Many businesses are now limiting or eliminating paid parental leave after increasing it during the outbreak.
The percentage of companies offering paid maternity leave fell from 53% in 2020 to 35% in 2022, according to a survey on employee benefits conducted by the Society for Human Resource Management. And just 27% of employers—down from 44% in 2020—now offer paid paternity leave.
“A lot of these firms are now trying to get back to pre-pandemic norms,” Michelle Long, a policy analyst with the charitable Kaiser Family Foundation, stated.
Many businesses expanded their offers during the epidemic above and beyond what was necessary by state law, but as the economy has changed, Long said, “purse strings have tightened.”
According to data from the National Conference of State Legislatures, there is currently no federal paid leave program, and only 11 states and the District of Columbia provide the benefit, which is primarily paid for by payroll taxes.
“This is a very, very expensive offering, particularly for small and medium-sized companies,” According to Johnny Taylor Jr., president and chief executive officer of the Society for Human Resource Management, some businesses may pay wages for both the employee on leave and a substitute at the same time.
“The game is changing a little bit,” he added, adding businesses are scaling back on previously robust paid parental leave plans as the job market softens.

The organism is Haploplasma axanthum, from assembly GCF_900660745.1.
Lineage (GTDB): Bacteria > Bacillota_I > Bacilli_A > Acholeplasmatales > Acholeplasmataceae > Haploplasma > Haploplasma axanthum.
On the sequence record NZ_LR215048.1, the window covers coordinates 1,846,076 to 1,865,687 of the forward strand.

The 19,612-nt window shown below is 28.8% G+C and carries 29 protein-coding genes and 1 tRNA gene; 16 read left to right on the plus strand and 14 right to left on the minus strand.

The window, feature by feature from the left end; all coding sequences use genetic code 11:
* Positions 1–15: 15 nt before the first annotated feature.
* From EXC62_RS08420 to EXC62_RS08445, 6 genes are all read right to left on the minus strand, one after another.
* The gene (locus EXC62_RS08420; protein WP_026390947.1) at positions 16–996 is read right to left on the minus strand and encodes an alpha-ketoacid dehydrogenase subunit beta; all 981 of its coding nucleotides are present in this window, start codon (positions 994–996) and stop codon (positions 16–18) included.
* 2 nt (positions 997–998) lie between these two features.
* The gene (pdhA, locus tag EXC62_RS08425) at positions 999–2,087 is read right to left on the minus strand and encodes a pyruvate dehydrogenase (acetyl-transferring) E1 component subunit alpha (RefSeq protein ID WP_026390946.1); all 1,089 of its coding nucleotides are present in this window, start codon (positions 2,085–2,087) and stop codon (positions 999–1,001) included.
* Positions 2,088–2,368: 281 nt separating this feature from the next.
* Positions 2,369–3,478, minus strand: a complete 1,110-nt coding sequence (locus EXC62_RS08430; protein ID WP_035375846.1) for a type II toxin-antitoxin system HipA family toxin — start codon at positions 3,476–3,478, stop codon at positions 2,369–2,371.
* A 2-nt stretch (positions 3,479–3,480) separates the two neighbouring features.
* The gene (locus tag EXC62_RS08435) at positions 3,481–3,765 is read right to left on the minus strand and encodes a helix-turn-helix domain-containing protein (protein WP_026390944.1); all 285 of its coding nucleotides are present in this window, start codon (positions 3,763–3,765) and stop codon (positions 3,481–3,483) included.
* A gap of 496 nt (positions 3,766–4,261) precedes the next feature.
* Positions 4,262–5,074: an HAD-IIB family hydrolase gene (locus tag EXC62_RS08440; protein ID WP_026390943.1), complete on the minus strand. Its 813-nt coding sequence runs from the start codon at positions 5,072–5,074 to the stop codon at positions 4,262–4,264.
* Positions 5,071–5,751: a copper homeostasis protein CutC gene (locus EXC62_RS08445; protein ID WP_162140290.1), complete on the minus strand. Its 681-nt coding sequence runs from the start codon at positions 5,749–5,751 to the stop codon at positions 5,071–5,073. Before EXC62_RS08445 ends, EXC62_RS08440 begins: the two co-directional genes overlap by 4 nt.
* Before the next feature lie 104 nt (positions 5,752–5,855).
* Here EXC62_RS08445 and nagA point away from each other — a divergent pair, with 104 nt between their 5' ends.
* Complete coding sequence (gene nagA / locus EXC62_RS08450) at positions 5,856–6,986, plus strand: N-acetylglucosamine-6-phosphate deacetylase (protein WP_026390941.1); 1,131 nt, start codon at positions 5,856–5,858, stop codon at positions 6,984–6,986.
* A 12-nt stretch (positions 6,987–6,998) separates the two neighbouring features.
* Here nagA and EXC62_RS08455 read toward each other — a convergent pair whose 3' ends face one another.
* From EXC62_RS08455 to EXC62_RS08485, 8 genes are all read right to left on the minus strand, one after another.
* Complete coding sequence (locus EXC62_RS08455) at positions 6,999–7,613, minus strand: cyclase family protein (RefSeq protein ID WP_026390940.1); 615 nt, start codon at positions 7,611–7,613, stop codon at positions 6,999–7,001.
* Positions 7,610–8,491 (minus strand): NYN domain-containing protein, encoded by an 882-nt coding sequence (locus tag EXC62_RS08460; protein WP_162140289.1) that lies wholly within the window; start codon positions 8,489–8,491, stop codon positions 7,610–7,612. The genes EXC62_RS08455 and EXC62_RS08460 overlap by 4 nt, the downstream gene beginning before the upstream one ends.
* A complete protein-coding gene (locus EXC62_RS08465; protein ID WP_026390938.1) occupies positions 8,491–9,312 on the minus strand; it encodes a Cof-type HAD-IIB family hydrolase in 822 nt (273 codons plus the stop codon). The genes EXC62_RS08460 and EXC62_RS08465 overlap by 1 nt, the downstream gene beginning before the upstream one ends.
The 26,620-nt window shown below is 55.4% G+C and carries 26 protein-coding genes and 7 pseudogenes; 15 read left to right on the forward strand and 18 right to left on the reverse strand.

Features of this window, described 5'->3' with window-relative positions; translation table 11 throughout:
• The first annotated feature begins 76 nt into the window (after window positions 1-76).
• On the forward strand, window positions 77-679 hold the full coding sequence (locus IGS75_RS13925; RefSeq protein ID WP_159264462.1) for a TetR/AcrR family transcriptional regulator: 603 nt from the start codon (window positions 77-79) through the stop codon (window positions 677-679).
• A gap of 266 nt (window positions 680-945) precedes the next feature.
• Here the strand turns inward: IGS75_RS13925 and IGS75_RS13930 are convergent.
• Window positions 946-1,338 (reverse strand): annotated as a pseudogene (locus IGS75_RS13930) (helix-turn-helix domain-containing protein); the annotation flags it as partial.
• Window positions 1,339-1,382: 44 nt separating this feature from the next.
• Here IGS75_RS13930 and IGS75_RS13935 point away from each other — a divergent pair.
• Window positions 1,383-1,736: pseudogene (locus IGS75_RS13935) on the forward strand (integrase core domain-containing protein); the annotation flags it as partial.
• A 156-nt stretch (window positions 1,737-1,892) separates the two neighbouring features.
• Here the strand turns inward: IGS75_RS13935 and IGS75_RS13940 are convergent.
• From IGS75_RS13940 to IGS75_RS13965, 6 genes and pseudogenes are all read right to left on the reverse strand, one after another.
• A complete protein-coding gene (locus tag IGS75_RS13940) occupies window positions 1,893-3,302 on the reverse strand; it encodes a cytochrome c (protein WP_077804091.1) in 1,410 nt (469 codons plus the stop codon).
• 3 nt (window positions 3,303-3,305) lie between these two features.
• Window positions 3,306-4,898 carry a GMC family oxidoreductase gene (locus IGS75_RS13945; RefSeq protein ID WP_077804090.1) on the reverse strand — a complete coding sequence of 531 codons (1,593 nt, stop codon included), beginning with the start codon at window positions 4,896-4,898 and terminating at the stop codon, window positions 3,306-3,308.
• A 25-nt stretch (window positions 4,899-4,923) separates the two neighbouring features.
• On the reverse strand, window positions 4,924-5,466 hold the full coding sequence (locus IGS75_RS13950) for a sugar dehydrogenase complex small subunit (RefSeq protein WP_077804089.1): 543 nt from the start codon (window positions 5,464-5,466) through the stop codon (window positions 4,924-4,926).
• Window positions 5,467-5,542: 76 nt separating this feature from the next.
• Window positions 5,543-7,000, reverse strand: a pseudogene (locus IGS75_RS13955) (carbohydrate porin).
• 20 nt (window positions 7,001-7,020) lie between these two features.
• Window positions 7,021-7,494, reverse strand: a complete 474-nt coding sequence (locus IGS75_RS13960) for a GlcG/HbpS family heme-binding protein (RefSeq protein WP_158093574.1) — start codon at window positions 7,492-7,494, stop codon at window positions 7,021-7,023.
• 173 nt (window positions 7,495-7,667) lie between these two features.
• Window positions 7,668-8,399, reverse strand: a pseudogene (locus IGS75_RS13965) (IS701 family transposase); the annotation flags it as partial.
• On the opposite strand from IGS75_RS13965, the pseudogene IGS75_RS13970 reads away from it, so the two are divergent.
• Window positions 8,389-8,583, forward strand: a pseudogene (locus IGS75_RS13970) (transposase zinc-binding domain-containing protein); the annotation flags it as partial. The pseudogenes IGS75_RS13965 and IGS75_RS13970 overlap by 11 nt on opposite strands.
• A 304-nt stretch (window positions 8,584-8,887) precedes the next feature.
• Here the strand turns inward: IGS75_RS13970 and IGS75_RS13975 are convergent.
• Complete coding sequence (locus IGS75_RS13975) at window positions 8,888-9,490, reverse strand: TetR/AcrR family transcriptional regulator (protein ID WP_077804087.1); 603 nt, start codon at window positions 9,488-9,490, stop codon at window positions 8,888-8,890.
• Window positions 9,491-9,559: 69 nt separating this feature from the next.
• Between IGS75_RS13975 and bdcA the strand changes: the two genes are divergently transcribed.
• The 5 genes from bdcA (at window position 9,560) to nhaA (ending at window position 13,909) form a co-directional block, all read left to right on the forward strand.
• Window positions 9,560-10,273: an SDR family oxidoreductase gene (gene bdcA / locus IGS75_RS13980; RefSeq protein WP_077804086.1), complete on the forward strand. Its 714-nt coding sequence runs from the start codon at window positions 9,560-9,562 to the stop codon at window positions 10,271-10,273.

How to get ready in case your paid parental leave is lost
If you intend to expand your family, Taylor advised, it’s crucial to understand the specifics of your employer’s parental leave policy, whether you’re a current employee or reviewing job offers.
“Oftentimes, the temptation is to take a job with the highest salary without factoring in things like their paid leave offering,” said he. He advised asking for an overview of the entire benefits package when you are interviewing.
He advised prospective parents to examine the benefits and drawbacks before using up all of their paid vacation days for the year, even though taking vacation time for parental leave is another choice.
“Nurturing a new baby is not a vacation,” Taylor said. “If you spend all your vacation time doing that, you’re going to burn out.”
Future parents should also think about combining benefits or taking paid leave separately, Nicole Sullivan, a certified financial planner and co-founder of Prism Planning Partners in Libertyville, Illinois, recommended.
“Fully understanding and coordinating all company benefits is another major help — things like flexible spending or dependent care accounts and medical benefits,” she said.
“Many companies have benefits open enrollment in November, so it’s a good time for parents and parents-to-be to review,” Sullivan added.
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